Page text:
Finding the right adoptive family for a child in care is one of the most challenging parts of an adoption worker’s job. It is also one of the most rewarding.

Karen Kartusch, Regional Adoption Manager, and Candace Tokiwa, Adoption Worker, talk about their work in public adoption.

What exactly does an adoption worker do?

Candace:

The work involves a lot more than most people realize. It’s a huge process that starts with getting to know a child right from when they first come into care. We work in partnership with the child’s worker and ongoing protection workers, when they are still trying to accomplish the primary goal of a Children’s Aid Society (CAS), which is reuniting a child with their family. But since we know that nothing can be predicted in child welfare we also work on a second plan, in case the child is not able to return to their biological family. We call this concurrent planning.

Karen:

Adoption workers are also responsible for recruiting families, training families through our PRIDE training program, conducting HOME studies that evaluate whether families are able to take on this parenting role, managing families that are waiting for children, matching families to waiting children, and supporting children and youth once they are placed, through a period known as adoption probation. And when adoptions are finalized, we also continue to support families with various post-adoption supports.

What would you say is the most challenging part of your work?

Candace:

When we talk about matching families to the needs of child, what we really mean is that a big job and responsibility for us is to translate for families what the child’s needs will look like as they grow up. We have a lot of families that inquire about adoption but there is a disconnect from the reality of public adoption when people first call. They want children who will easily fit into their family, whereas we are looking for families that will adapt to meet the needs of the kids. Our challenge as adoption workers is helping those families understand that there is a reason that children and youth are in care. They have been exposed to drugs and alcohol, abuse and neglect, and there is a strong likelihood that these traumatic experiences will impact their development, if not now, then later when they start school. But people often want a healthy baby so it’s hard to match them. It’s challenging work.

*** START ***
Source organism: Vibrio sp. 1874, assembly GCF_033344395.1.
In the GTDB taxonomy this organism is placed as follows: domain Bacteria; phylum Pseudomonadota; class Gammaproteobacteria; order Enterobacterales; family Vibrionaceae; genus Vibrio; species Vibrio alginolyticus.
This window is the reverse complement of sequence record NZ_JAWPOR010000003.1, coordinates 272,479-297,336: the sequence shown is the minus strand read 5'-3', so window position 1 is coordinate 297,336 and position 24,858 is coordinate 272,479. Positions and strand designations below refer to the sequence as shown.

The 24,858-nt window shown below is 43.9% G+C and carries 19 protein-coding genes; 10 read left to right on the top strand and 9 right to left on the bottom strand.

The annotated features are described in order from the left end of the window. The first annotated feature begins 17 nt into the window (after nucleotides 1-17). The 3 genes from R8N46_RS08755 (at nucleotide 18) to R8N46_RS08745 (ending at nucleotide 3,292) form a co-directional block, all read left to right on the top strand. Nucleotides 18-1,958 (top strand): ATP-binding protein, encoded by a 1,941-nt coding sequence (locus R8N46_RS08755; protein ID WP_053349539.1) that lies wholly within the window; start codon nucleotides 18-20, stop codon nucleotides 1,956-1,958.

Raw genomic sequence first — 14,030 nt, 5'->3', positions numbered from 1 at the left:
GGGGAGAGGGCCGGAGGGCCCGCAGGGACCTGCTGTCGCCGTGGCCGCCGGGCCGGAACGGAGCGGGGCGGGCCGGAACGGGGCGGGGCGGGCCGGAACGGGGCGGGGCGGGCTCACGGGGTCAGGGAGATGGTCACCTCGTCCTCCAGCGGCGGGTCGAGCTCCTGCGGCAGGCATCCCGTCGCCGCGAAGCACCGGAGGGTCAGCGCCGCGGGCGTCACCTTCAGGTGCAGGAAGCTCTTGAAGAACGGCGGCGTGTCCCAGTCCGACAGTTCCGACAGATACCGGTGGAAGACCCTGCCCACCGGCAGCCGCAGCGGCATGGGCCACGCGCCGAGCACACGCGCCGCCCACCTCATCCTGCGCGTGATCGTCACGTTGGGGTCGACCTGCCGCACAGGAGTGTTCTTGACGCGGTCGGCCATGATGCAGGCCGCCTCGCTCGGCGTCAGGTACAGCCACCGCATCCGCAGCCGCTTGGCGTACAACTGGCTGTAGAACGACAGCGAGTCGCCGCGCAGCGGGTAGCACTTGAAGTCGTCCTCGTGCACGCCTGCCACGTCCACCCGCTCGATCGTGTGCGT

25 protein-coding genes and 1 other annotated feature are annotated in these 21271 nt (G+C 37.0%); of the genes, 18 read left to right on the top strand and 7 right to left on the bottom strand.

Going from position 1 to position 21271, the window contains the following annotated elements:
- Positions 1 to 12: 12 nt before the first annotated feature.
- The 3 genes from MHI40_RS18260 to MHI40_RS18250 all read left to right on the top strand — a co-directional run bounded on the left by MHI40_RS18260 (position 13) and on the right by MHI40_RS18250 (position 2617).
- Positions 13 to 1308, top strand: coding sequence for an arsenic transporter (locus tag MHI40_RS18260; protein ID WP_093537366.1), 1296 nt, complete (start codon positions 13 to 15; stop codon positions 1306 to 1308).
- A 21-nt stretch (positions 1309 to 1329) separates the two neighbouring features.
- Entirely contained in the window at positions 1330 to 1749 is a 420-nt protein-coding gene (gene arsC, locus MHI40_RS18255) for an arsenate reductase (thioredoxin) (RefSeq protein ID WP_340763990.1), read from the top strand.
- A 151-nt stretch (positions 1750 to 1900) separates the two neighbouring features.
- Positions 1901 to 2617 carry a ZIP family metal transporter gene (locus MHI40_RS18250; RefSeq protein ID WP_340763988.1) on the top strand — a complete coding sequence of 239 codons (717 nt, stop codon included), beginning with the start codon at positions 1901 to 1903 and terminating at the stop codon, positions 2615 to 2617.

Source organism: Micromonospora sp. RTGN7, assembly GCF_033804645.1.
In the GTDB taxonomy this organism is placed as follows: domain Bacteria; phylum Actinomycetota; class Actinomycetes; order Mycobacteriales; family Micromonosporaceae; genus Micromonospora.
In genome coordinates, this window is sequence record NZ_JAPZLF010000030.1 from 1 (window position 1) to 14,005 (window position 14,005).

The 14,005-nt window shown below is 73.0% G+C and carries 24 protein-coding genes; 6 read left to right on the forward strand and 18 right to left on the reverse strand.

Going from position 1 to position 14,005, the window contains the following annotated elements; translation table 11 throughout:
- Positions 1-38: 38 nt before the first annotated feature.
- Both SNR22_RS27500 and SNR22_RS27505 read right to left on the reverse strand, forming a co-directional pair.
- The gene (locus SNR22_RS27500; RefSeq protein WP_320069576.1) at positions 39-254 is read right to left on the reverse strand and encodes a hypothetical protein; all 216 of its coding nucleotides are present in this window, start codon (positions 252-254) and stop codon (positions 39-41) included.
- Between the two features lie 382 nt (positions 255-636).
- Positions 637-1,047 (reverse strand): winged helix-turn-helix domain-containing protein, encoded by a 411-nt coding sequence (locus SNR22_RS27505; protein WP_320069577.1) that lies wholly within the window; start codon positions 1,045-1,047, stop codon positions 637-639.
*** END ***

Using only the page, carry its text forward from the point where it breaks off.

Karen:

The beauty is that with time and education and assessment most families we work with can develop their capacity to take on some very challenging children. But, unfortunately, some families really struggle to get there – it’s not what they set out for or envisioned when they first contacted us. At the same time as translating for families what it’s going to take to parent their child we also make it clear that there are many supports to help them. Nobody expects them to do it on their own.

The One Vision One Voice project has emphasized the importance of matching African Canadian children and youth with families that share their background. Is this another aspect of the matching work that you do?